August 23, 2008
By Laura Tillman
MISSION - National representatives of the Sierra Club warned on Friday that the Bush administration's proposed relaxation of the Endangered Species Act could lead to an ongoing disregard of environmental laws, with results echoing construction of the U.S.-Mexico border fence.
Under the new provisions, federal agencies would have the authority to independently determine whether construction projects will impact endangered species, advocates warn.
Previously required scientific evaluations would be reduced, and climate change would be wholly excluded from environmental considerations, advocates warn.
On Friday, after spotting the rare Mexican bluewing and Malachite butterflies in the North American Butterfly Association Park, Sierra Club members visited a border fence construction site near Donna, where bulldozers unearthed vegetation and replaced shrubs with metal girders. The construction illustrated their concerns.
"In the past, environmental laws have enabled us to work out compromises (with federal authorities)," said Jim Chapman, chairman of the Sierra Club's Lower Rio Grande Valley Chapter.
In 1999, the Sierra Club filed a lawsuit against Immigration and Naturalization Services when 49 miles of floodlights were planned along the Rio Grande.
Environmental laws like the Endangered Species Act provided leverage for the group's argument, and a compromise was reached to exclude sensitive habitats from the path of the lights.
"What's happening now is unprecedented, because the laws no longer apply," Chapman said. "Even the Reagan administration, who were no friends of the environment, didn't try to dismantle 100 years of environmental protection."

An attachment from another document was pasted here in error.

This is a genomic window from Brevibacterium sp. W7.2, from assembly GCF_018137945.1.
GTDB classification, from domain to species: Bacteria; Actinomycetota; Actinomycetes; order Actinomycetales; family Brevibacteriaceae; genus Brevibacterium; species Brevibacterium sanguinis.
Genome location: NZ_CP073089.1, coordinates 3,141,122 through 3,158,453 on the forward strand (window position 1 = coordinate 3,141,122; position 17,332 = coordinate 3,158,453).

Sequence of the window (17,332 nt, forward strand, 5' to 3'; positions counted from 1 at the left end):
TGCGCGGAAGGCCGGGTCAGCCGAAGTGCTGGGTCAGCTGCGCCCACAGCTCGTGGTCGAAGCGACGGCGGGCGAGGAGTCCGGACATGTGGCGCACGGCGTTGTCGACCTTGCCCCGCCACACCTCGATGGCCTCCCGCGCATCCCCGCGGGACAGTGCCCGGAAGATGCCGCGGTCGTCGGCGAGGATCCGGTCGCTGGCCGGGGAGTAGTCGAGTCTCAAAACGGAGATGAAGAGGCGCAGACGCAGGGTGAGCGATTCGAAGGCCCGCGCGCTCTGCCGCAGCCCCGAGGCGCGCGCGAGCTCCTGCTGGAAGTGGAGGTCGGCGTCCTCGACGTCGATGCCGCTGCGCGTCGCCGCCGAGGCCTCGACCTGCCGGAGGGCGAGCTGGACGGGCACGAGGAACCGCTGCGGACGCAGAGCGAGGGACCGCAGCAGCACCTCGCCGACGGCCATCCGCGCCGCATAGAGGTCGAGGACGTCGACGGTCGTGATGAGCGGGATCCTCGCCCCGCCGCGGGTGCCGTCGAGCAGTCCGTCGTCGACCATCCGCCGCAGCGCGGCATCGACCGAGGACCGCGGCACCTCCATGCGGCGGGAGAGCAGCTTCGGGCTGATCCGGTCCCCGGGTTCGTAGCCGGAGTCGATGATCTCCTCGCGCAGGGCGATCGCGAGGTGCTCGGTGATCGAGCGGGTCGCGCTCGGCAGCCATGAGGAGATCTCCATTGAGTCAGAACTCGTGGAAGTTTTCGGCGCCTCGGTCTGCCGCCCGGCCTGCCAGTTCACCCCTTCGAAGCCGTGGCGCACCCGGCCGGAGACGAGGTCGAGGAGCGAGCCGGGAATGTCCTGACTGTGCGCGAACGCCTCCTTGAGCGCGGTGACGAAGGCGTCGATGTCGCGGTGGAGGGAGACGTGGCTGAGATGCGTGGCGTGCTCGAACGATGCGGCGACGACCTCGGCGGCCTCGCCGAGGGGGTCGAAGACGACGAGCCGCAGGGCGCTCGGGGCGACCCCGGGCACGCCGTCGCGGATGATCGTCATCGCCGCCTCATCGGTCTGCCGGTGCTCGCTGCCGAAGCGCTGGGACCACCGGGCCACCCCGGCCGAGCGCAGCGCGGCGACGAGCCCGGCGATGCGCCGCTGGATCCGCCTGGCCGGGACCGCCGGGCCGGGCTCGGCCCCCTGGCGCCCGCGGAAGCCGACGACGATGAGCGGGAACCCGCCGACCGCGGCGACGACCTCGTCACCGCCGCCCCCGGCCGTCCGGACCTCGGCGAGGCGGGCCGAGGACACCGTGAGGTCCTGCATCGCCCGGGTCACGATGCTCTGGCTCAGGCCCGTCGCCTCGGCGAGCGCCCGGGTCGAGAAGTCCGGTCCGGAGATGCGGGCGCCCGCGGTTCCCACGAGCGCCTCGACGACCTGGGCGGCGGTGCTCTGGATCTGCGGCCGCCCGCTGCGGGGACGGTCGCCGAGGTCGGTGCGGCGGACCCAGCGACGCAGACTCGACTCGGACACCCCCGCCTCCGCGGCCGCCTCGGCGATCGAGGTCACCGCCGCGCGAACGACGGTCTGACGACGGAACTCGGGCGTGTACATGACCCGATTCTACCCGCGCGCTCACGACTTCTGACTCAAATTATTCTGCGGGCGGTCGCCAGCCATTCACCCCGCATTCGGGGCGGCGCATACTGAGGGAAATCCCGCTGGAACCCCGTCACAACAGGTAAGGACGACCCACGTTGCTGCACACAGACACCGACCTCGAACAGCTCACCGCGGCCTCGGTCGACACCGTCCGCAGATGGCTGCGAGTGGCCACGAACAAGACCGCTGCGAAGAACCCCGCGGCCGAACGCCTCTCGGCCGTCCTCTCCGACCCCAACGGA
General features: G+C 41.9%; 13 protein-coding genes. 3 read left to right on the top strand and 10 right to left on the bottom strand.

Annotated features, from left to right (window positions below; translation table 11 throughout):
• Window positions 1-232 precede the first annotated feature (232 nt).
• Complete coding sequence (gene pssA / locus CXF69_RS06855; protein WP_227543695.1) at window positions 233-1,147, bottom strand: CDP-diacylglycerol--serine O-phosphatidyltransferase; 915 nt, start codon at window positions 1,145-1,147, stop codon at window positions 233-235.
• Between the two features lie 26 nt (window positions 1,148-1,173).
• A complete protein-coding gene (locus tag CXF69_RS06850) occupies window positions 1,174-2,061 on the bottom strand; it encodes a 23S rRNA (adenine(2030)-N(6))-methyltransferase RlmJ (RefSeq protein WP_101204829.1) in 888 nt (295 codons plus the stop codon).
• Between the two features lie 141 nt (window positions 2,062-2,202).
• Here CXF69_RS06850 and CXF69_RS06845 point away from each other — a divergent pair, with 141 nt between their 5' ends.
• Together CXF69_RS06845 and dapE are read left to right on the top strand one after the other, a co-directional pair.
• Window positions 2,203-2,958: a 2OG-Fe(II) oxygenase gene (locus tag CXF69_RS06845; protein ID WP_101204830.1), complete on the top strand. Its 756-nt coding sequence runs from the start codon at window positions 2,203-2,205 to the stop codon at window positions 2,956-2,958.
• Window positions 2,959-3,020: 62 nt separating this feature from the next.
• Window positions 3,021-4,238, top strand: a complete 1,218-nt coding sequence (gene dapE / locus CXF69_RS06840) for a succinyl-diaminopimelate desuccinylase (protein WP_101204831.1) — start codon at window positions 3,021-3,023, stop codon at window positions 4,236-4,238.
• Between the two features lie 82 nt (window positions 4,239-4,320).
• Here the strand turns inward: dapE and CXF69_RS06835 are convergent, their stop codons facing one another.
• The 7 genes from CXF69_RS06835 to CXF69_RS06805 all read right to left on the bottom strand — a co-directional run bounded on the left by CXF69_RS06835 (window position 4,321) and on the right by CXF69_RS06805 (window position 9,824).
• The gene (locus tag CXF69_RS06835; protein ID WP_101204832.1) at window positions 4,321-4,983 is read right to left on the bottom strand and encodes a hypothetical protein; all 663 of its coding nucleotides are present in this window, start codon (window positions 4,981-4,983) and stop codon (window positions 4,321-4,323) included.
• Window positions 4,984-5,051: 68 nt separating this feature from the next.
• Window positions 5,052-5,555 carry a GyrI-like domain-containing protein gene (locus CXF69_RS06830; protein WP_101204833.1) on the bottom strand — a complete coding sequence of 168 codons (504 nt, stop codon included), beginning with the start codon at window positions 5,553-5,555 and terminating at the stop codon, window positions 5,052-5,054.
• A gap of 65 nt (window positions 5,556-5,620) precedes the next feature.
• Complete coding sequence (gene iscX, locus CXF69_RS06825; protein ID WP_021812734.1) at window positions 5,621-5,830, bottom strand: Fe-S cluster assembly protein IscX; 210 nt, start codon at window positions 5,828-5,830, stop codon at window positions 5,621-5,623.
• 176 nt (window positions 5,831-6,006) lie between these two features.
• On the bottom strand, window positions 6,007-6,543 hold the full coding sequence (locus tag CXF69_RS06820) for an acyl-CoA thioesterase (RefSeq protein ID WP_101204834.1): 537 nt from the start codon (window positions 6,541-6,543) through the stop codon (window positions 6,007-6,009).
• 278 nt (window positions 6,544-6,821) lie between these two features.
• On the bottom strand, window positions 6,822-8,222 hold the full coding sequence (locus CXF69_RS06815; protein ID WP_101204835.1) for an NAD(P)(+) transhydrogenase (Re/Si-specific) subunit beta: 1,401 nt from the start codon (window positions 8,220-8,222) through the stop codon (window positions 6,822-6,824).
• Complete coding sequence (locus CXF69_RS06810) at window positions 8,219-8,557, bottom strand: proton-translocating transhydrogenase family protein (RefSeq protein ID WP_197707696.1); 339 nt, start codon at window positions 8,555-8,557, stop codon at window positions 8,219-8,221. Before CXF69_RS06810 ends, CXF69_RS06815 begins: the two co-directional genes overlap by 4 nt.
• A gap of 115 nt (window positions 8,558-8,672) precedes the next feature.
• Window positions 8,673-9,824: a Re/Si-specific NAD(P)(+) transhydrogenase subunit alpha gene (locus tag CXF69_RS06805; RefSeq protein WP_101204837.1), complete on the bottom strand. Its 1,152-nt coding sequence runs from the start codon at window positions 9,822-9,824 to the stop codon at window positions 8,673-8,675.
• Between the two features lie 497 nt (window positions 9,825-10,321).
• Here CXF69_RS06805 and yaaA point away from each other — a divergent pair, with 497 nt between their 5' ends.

In March, the Sierra Club and Defenders of Wildlife filed a petition with the Supreme Court, arguing that the Real ID Act is unconstitutional. The Act allows the Department of Homeland Security director to waive laws in the interest of national security.
The Supreme Court rejected the petition without comment.
According to the Sierra Club, the Rio Grande Valley is home to the third largest number of endangered species in the country, with 21 species federally listed as threatened or endangered.
The U.S. Fish and Wildlife Service has invested more than $90 million in creating a wildlife corridor for endangered animals, such as the wild ocelot, of which less that 100 remain in the nation.
Members of the Sierra Club said opposing the border fence has galvanized them and that each setback has made them more determined.
Still, as they stood next to the construction office in Donna, Lone Star Chapter Conservation Director Cyrus Reed said few options remained.
"We've tried legal strategies, we've tried political strategies," Reed said. "Neither political party wants to look at this issue."
Frontera Audubon Director Wayne Bartholomew said he isn't surprised that conservation regulations have been pushed aside.
"Environmental issues are easily dismissed - but the constitutional aspect is not," Bartholomew said. "You can look at the case of the Valley as a new effort by the Bush administration to waive laws to achieve an end."